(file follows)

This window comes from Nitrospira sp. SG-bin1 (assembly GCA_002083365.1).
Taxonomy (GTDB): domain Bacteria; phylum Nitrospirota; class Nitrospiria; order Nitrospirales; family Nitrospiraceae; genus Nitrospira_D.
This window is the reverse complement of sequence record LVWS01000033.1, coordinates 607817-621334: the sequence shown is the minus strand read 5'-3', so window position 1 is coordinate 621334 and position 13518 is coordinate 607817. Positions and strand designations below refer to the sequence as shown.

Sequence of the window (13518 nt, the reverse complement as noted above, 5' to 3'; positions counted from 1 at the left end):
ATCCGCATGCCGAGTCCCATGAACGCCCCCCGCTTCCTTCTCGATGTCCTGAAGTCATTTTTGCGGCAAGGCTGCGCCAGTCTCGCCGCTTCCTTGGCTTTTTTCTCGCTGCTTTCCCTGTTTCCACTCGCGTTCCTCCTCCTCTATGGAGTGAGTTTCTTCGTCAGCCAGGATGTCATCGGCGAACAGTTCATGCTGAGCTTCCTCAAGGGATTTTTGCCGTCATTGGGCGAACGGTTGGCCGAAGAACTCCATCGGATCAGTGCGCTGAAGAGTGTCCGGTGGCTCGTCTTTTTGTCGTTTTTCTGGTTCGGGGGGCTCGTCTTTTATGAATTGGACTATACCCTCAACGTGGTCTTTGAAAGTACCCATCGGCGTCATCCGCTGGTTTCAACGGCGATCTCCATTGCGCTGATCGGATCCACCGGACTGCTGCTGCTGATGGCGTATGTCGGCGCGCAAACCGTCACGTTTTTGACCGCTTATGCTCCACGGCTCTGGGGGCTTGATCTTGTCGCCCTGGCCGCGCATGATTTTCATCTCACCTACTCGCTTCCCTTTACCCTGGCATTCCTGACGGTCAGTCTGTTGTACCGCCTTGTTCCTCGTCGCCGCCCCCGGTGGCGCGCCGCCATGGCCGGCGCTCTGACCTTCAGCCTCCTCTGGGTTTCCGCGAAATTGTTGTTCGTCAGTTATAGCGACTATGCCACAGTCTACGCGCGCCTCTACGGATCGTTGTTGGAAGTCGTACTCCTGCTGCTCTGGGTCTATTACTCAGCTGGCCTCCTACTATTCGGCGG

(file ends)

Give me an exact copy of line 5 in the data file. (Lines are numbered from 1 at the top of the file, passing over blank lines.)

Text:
ATCCGCATGCCGAGTCCCATGAACGCCCCCCGCTTCCTTCTCGATGTCCTGAAGTCATTTTTGCGGCAAGGCTGCGCCAGTCTCGCCGCTTCCTTGGCTTTTTTCTCGCTGCTTTCCCTGTTTCCACTCGCGTTCCTCCTCCTCTATGGAGTGAGTTTCTTCGTCAGCCAGGATGTCATCGGCGAACAGTTCATGCTGAGCTTCCTCAAGGGATTTTTGCCGTCATTGGGCGAACGGTTGGCCGAAGAACTCCATCGGATCAGTGCGCTGAAGAGTGTCCGGTGGCTCGTCTTTTTGTCGTTTTTCTGGTTCGGGGGGCTCGTCTTTTATGAATTGGACTATACCCTCAACGTGGTCTTTGAAAGTACCCATCGGCGTCATCCGCTGGTTTCAACGGCGATCTCCATTGCGCTGATCGGATCCACCGGACTGCTGCTGCTGATGGCGTATGTCGGCGCGCAAACCGTCACGTTTTTGACCGCTTATGCTCCACGGCTCTGGGGGCTTGATCTTGTCGCCCTGGCCGCGCATGATTTTCATCTCACCTACTCGCTTCCCTTTACCCTGGCATTCCTGACGGTCAGTCTGTTGTACCGCCTTGTTCCTCGTCGCCGCCCCCGGTGGCGCGCCGCCATGGCCGGCGCTCTGACCTTCAGCCTCCTCTGGGTTTCCGCGAAATTGTTGTTCGTCAGTTATAGCGACTATGCCACAGTCTACGCGCGCCTCTACGGATCGTTGTTGGAAGTCGTACTCCTGCTGCTCTGGGTCTATTACTCAGCTGGCCTCCTACTATTCGGCGG